Grapefruit is now coming into season here in Southern California—and shipping to grocery stores nationwide. With a bumper crop of fresh citrus everywhere (it’s common for people to have some type of citrus tree in their yard here), it’s important to find creative ways to use it up.
Here is a special way to enjoy the brightness of grapefruit this season.
A Brief History of Grapefruit
The grapefruit (Citrus paradisi) is a large citrus fruit related to the orange, lemon and pomelo. Grapefruits are categorized as white (blond), pink or ruby, which refers to the color of their flesh inside the yellow or green peel.
Grapefruits were commercially discovered in Barbados in the 18th century. Many botanists think the grapefruit was actually the result of a natural cross breeding which occurred between the orange and the pomelo, a citrus fruit that was brought from Indonesia to Barbados in the 17th century.
The resulting fruit was given the name “grapefruit” in 1814 in Jamaica, a name which reflects the way it’s arranged when it grows—hanging in clusters just like grapes.
Grapefruit trees were planted in Florida in the early 19th century, although they did not become a viable commercial crop until later that century.
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Is your dairy-free family obsessed with yogurt like mine? This homemade almond milk yogurt recipe is a delicious, affordable option if you and your family love yogurt but are vegan or can’t tolerate dairy products.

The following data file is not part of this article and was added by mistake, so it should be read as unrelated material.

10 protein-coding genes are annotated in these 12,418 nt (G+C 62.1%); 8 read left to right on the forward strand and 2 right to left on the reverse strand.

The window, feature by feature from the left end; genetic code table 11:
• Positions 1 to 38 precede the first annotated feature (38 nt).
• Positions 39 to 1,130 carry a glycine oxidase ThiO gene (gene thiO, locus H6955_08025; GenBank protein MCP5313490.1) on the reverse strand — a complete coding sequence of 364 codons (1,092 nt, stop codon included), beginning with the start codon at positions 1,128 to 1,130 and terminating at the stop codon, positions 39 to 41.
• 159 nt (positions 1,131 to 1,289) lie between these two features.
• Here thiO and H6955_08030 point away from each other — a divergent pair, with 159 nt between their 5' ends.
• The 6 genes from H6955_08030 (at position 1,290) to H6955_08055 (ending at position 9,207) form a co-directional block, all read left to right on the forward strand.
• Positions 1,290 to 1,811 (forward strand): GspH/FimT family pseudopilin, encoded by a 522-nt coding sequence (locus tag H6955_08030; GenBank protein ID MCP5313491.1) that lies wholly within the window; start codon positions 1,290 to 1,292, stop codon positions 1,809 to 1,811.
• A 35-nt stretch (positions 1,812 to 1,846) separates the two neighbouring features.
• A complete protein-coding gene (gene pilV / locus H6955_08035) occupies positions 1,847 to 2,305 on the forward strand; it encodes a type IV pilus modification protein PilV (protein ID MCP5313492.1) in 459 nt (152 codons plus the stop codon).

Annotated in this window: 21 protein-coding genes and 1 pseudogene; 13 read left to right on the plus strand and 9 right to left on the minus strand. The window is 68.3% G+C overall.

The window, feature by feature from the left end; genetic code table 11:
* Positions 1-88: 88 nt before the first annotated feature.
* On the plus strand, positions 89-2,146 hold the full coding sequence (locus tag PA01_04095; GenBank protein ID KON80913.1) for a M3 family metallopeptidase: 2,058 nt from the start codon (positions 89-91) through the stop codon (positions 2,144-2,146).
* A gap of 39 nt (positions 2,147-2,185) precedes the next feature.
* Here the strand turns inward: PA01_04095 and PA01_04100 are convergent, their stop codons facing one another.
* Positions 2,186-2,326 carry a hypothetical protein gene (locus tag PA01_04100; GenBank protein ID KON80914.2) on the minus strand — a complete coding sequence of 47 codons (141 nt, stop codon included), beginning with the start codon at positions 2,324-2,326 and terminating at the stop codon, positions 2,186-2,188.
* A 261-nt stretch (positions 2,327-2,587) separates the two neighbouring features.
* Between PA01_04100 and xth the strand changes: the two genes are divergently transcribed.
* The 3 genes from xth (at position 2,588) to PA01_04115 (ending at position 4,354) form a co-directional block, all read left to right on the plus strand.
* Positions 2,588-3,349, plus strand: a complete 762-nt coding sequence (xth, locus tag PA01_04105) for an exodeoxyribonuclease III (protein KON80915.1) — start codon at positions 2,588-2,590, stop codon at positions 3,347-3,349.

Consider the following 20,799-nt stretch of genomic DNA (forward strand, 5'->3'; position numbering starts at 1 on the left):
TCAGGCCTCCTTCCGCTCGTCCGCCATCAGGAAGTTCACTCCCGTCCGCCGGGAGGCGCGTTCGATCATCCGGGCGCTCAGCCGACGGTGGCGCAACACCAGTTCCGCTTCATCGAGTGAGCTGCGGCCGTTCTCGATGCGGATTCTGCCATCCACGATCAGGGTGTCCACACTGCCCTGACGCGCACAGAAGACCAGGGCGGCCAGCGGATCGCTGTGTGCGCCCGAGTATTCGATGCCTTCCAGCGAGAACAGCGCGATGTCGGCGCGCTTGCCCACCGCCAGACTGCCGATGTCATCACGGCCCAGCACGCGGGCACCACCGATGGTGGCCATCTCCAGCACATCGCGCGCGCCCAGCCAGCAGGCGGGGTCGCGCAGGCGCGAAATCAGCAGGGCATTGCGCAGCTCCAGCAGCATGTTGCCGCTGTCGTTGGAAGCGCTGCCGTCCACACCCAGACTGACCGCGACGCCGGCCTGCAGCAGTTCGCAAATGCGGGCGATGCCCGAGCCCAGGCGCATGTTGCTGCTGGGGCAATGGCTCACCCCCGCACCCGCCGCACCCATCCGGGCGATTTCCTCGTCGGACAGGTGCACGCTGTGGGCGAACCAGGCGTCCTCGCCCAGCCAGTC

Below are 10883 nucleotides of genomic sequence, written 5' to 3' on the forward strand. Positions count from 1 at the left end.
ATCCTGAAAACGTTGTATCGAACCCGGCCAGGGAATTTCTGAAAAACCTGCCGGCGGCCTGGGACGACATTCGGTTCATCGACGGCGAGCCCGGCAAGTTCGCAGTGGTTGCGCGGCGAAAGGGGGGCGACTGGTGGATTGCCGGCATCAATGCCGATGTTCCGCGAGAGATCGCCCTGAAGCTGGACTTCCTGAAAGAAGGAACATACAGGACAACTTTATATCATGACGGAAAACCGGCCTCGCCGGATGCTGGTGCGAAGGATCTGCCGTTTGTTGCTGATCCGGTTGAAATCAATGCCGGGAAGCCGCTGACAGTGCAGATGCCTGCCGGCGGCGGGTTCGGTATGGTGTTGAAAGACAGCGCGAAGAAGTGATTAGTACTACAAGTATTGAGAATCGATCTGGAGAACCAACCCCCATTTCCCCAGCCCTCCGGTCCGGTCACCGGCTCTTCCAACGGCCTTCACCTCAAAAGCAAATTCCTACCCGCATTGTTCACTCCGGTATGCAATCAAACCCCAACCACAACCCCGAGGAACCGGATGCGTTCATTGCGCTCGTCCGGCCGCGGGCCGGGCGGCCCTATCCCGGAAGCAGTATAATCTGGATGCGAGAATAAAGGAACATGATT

Years ago, I made a gallon of homemade cow’s yogurt at a shot. My kids would gobble it up in a few days. It was simple to make and the control over each ingredient made me happy.
Fast forward a few years. We discovered milk caused tummy aches, diarrhea, and heartburn in my kids. It was heartbreaking. My kids loved milk and yogurt! But the cost of non-dairy yogurt was a hard pill to swallow. The way my kids eat yogurt, they kick a pint size yogurt container each by 10am.
I experimented with making my own almond milk yogurt. It was a rough road: Lots of failed yogurt batches and disappointed little kids when a batch didn’t pan out. We made the best of it.
Here are 3 lessons I had to learn the hard way. Don’t make the same mistakes. Let’s save you time, money and frustration.
1. You Must Use Homemade Almond Milk
I have attempted to make yogurt with several varieties of store-bought almond milk.